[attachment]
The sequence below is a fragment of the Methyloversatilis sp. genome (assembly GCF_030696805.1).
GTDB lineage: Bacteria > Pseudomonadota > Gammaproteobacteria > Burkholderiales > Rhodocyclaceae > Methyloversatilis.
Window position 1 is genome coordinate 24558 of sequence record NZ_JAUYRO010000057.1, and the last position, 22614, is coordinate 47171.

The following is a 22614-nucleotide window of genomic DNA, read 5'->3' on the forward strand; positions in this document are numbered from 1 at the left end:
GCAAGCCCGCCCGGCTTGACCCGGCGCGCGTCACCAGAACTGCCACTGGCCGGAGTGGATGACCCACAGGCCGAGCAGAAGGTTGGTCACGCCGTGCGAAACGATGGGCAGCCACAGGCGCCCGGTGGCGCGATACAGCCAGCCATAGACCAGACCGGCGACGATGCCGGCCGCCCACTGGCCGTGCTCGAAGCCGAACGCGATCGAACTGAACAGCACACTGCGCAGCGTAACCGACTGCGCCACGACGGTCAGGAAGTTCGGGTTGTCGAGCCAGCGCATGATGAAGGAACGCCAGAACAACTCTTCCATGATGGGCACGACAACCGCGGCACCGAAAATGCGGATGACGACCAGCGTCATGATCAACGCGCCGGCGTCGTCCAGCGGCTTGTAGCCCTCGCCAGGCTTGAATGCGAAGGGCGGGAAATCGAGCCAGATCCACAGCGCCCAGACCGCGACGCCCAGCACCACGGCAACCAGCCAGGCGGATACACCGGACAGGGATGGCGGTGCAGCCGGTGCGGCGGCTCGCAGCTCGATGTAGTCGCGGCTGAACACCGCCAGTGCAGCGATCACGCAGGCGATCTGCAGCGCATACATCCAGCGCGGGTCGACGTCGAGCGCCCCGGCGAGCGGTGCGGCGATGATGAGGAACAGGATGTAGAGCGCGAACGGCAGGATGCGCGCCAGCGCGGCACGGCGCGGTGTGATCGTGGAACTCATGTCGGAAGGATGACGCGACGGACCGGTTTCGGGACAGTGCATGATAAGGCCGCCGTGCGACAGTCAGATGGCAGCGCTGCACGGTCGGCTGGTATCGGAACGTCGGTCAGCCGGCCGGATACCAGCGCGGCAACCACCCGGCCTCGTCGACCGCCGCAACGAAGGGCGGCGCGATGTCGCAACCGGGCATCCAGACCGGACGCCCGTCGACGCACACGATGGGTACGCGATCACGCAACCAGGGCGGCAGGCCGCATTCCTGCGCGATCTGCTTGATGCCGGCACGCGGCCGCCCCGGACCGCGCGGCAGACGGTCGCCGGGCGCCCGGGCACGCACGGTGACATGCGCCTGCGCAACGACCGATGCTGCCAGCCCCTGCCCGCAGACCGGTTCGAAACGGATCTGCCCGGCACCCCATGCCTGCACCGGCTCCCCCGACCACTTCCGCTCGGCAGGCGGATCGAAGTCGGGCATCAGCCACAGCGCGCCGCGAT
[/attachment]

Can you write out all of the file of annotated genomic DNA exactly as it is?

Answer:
The sequence below is a fragment of the Methyloversatilis sp. genome (assembly GCF_030696805.1).
GTDB lineage: Bacteria > Pseudomonadota > Gammaproteobacteria > Burkholderiales > Rhodocyclaceae > Methyloversatilis.
Window position 1 is genome coordinate 24558 of sequence record NZ_JAUYRO010000057.1, and the last position, 22614, is coordinate 47171.

The following is a 22614-nucleotide window of genomic DNA, read 5'->3' on the forward strand; positions in this document are numbered from 1 at the left end:
GCAAGCCCGCCCGGCTTGACCCGGCGCGCGTCACCAGAACTGCCACTGGCCGGAGTGGATGACCCACAGGCCGAGCAGAAGGTTGGTCACGCCGTGCGAAACGATGGGCAGCCACAGGCGCCCGGTGGCGCGATACAGCCAGCCATAGACCAGACCGGCGACGATGCCGGCCGCCCACTGGCCGTGCTCGAAGCCGAACGCGATCGAACTGAACAGCACACTGCGCAGCGTAACCGACTGCGCCACGACGGTCAGGAAGTTCGGGTTGTCGAGCCAGCGCATGATGAAGGAACGCCAGAACAACTCTTCCATGATGGGCACGACAACCGCGGCACCGAAAATGCGGATGACGACCAGCGTCATGATCAACGCGCCGGCGTCGTCCAGCGGCTTGTAGCCCTCGCCAGGCTTGAATGCGAAGGGCGGGAAATCGAGCCAGATCCACAGCGCCCAGACCGCGACGCCCAGCACCACGGCAACCAGCCAGGCGGATACACCGGACAGGGATGGCGGTGCAGCCGGTGCGGCGGCTCGCAGCTCGATGTAGTCGCGGCTGAACACCGCCAGTGCAGCGATCACGCAGGCGATCTGCAGCGCATACATCCAGCGCGGGTCGACGTCGAGCGCCCCGGCGAGCGGTGCGGCGATGATGAGGAACAGGATGTAGAGCGCGAACGGCAGGATGCGCGCCAGCGCGGCACGGCGCGGTGTGATCGTGGAACTCATGTCGGAAGGATGACGCGACGGACCGGTTTCGGGACAGTGCATGATAAGGCCGCCGTGCGACAGTCAGATGGCAGCGCTGCACGGTCGGCTGGTATCGGAACGTCGGTCAGCCGGCCGGATACCAGCGCGGCAACCACCCGGCCTCGTCGACCGCCGCAACGAAGGGCGGCGCGATGTCGCAACCGGGCATCCAGACCGGACGCCCGTCGACGCACACGATGGGTACGCGATCACGCAACCAGGGCGGCAGGCCGCATTCCTGCGCGATCTGCTTGATGCCGGCACGCGGCCGCCCCGGACCGCGCGGCAGACGGTCGCCGGGCGCCCGGGCACGCACGGTGACATGCGCCTGCGCAACGACCGATGCTGCCAGCCCCTGCCCGCAGACCGGTTCGAAACGGATCTGCCCGGCACCCCATGCCTGCACCGGCTCCCCCGACCACTTCCGCTCGGCAGGCGGATCGAAGTCGGGCATCAGCCACAGCGCGCCGCGAT